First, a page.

So, I just published an update to my testbench crate, whose goal is to collect in a single place the various simple and reasonably general-purpose testing and benchmarking primitives which I have needed so far over the course of experimenting with thread synchronization protocols in Rust. The main purpose of this release is to introduce a new, rather evil testing primitive, that I think will prove quite useful to poor souls like me who try to test low-level multithreaded code: the RaceCell.
The basic interface to a RaceCell is very simple: like a Cell, a RaceCell is designed to hold a value of a certain type U, and to allow you to read (load) and change (store) the inner value at will given only a regular reference to it. Unlike a Cell, however, a RaceCell can be shared between threads (i.e. it is Sync), with the following purposely peculiar semantics:
- Stores to a RaceCell are guaranteed not to be atomic. They are performed in at least two hardware operations, which would be very unlikely to be merged into a single memory transaction by any reasonable compiler or execution platform.
- Moreover, a RaceCell can use this non-atomicity to detect and report the usage scenario where a load executes concurrently with a store, and observes a half-committed RaceCell state.
Together, these two properties mean that a RaceCell allows you to easily trigger and detect race conditions which, for all intent and purposes, look and feel like data races. They are technically not data races in Rust’s sense of the word, because that would be Undefined Behaviour, and I have tested in a previous draft of RaceCell which featured an actual data race that as with all undefined behaviour, optimizing compilers will helpfully make a random, ridiculously meaningless mess of it. But they look well enough like these to enable similar reasoning.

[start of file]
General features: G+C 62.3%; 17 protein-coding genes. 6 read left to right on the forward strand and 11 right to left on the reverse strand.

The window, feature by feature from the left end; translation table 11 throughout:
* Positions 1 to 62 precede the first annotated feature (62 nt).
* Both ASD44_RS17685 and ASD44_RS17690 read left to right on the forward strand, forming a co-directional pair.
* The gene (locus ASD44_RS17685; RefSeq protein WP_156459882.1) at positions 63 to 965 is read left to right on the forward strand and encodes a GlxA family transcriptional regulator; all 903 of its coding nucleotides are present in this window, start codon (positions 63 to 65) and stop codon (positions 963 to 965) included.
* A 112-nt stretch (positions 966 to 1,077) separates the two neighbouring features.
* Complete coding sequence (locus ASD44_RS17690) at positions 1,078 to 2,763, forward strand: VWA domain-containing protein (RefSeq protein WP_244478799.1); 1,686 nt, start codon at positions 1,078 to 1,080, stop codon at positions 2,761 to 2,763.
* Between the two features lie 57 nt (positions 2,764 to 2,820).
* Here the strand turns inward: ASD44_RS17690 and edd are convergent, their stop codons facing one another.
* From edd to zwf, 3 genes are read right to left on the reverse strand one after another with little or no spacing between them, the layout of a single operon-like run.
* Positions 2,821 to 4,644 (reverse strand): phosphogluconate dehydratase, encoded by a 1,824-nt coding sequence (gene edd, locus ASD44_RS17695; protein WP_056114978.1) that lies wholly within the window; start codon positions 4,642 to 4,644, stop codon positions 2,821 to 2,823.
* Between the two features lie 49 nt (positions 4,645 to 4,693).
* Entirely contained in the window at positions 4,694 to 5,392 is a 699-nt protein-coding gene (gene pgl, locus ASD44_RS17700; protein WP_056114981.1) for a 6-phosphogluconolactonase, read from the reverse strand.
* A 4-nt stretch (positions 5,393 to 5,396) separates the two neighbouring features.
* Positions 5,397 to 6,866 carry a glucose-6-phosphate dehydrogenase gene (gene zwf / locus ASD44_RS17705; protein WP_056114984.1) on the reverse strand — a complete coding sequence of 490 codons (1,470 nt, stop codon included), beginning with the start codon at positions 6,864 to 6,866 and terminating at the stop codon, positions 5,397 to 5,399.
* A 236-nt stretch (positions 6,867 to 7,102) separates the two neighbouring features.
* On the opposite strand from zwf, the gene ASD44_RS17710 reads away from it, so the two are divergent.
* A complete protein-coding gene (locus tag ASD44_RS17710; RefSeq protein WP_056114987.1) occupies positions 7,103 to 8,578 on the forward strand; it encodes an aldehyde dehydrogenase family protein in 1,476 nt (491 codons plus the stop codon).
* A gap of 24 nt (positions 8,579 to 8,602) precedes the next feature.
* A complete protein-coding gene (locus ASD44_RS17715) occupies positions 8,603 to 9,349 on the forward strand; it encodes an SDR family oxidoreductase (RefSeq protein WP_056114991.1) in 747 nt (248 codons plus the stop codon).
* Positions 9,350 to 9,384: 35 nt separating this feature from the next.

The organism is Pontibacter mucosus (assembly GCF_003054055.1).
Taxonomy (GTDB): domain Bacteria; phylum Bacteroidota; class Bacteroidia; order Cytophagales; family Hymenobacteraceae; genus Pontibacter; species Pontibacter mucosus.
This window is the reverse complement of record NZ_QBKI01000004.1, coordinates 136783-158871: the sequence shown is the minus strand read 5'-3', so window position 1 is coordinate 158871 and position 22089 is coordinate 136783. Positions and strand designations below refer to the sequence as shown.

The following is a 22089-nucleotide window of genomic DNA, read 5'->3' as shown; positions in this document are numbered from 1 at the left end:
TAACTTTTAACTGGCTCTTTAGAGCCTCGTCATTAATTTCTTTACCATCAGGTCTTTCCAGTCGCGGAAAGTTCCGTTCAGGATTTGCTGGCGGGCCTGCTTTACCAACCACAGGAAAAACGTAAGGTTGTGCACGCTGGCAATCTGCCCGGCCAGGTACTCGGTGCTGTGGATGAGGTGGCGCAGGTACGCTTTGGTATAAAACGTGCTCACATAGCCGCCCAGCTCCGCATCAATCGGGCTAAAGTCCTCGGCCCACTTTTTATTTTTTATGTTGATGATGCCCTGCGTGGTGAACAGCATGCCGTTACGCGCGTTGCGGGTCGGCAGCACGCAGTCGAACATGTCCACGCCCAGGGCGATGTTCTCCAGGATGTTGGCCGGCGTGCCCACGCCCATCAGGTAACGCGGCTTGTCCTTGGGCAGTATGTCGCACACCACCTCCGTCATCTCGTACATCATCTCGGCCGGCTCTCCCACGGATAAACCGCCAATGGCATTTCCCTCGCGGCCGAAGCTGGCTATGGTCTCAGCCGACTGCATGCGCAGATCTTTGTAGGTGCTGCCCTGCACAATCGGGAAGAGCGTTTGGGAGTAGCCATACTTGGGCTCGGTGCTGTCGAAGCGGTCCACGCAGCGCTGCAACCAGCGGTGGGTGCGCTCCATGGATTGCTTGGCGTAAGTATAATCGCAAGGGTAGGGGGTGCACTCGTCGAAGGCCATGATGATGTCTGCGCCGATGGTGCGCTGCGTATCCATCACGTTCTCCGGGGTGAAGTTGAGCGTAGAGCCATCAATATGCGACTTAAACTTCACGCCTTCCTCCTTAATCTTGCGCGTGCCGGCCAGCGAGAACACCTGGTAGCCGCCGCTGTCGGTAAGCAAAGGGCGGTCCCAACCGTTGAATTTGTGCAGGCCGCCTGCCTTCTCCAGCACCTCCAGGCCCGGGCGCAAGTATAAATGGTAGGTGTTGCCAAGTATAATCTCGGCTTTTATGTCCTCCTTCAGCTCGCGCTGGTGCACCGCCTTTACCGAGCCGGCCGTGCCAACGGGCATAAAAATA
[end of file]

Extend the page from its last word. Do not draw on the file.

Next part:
Now, what would you do with such a ridiculous container? Well, test thread synchronization primitives, of course! When building concurrent data structures holding values of an arbitrary unsynchronized data type T, it is very important to make sure that these values are never exposed to the client in a half-written state, through appropriate use of memory fences. If you make your data structure hold RaceCells, you can check that this is the case: given a correct synchronization protocol, clients should only observe the RaceCells in a consistent state, since they can only load their state after the producer has, for all intents and purposes, completed any pending stores to them.
Hope someone else will find this useful, personnally I’ll use this to improve my unit tests on the data synchronization protocol used by triple_buffer and spmc_buffer.